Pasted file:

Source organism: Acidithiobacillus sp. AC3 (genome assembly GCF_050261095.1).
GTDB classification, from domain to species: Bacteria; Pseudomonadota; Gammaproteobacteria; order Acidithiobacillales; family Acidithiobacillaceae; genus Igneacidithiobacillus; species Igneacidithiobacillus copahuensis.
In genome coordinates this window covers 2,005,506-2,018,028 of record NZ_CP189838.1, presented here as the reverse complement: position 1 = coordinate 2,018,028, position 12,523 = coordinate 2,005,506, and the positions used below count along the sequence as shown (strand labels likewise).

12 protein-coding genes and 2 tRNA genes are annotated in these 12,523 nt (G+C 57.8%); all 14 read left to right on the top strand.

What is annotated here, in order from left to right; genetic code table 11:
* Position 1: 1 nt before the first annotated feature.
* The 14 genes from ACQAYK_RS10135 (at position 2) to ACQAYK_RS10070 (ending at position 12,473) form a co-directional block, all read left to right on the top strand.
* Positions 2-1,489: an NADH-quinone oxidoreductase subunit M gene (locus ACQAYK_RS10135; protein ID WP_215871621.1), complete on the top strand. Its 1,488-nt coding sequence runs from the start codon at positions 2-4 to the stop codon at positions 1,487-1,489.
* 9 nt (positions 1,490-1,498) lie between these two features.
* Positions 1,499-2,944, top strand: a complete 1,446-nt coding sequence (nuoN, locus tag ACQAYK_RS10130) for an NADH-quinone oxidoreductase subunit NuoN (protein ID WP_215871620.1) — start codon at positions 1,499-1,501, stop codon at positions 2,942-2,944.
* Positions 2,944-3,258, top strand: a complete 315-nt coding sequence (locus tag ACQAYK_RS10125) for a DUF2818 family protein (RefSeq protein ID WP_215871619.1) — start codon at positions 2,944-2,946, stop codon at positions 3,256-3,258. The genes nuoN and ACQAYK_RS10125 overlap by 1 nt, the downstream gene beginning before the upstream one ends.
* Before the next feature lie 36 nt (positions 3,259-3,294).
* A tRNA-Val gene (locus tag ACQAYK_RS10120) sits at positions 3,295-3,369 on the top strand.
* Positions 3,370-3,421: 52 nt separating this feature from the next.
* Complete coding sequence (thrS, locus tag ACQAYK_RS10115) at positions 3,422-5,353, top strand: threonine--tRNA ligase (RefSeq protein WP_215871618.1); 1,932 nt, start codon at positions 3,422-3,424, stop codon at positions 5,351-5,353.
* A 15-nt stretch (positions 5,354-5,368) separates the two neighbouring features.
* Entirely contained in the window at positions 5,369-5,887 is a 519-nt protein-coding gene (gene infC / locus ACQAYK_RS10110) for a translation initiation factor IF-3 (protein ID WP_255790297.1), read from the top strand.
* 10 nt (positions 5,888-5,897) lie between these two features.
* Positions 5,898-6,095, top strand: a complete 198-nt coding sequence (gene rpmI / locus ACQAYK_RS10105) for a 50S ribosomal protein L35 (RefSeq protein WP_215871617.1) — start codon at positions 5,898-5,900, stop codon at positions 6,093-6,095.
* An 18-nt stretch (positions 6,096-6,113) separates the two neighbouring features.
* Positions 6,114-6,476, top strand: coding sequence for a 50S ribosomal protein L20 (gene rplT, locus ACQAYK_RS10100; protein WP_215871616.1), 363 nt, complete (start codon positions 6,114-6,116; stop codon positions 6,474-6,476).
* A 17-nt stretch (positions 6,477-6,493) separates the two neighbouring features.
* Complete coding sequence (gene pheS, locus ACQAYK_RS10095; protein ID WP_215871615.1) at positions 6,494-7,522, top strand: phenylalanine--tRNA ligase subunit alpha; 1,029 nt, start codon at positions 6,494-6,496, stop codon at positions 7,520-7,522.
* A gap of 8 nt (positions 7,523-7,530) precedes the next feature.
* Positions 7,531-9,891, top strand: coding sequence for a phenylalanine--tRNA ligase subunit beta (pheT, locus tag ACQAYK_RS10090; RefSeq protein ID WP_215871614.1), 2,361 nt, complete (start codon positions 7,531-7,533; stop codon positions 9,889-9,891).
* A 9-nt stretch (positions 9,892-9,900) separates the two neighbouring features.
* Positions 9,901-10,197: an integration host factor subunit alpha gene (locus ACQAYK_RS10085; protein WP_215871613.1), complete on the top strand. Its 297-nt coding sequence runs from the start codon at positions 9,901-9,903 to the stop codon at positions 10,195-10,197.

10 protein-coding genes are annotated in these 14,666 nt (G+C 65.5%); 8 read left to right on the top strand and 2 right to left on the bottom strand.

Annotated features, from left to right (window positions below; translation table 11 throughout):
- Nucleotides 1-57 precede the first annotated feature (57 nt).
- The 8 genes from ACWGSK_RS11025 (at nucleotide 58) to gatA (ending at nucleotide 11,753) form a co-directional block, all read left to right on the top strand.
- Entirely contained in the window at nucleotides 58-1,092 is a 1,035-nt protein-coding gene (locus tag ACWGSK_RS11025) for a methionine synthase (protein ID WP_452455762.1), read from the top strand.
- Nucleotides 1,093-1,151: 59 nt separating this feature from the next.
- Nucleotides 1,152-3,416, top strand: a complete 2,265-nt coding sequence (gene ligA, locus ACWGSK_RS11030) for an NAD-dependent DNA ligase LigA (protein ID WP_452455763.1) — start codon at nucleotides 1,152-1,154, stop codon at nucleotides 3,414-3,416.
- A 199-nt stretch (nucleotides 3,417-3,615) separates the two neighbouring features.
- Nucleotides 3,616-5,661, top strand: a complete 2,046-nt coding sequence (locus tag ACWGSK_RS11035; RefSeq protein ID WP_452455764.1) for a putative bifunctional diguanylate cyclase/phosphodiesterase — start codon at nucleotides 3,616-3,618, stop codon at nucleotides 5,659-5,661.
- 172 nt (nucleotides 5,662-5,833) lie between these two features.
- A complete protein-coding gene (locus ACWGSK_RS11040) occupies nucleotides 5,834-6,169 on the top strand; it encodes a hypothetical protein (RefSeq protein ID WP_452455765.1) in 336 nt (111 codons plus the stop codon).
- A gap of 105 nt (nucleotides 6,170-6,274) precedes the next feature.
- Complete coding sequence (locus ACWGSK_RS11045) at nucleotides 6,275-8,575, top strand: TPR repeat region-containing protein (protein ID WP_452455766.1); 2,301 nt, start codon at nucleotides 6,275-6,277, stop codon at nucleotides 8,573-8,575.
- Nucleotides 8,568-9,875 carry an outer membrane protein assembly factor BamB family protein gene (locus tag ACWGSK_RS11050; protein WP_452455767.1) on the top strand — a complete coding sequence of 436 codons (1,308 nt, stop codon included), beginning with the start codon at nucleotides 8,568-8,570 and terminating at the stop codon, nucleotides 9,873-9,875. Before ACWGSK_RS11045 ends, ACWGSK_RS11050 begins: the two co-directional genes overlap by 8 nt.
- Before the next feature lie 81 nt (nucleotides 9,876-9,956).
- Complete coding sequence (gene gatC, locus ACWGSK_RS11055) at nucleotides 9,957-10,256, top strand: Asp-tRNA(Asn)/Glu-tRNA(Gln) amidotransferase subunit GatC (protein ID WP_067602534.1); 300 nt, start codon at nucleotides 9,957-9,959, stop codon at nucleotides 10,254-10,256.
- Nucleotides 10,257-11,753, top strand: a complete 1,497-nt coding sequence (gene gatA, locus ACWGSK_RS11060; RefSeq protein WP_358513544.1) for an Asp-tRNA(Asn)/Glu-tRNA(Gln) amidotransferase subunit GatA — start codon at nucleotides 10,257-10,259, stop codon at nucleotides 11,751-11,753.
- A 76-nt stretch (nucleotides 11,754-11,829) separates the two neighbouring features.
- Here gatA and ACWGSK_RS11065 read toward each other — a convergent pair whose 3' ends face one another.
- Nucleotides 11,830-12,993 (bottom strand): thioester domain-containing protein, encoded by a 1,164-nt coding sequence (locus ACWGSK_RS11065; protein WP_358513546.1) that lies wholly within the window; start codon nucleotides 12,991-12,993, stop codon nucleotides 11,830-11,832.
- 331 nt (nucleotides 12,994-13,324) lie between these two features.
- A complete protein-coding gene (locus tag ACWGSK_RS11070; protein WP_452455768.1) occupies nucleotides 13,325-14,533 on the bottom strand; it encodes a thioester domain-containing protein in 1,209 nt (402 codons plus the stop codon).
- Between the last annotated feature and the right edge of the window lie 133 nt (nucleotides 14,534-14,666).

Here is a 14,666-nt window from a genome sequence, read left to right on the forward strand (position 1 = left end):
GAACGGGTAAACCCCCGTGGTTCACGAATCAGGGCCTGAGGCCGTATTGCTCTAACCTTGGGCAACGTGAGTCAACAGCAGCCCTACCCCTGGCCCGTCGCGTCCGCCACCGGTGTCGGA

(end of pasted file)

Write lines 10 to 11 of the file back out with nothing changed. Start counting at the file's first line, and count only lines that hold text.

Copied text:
* Positions 1,499-2,944, top strand: a complete 1,446-nt coding sequence (nuoN, locus tag ACQAYK_RS10130) for an NADH-quinone oxidoreductase subunit NuoN (protein ID WP_215871620.1) — start codon at positions 1,499-1,501, stop codon at positions 2,942-2,944.
* Positions 2,944-3,258, top strand: a complete 315-nt coding sequence (locus tag ACQAYK_RS10125) for a DUF2818 family protein (RefSeq protein ID WP_215871619.1) — start codon at positions 2,944-2,946, stop codon at positions 3,256-3,258. The genes nuoN and ACQAYK_RS10125 overlap by 1 nt, the downstream gene beginning before the upstream one ends.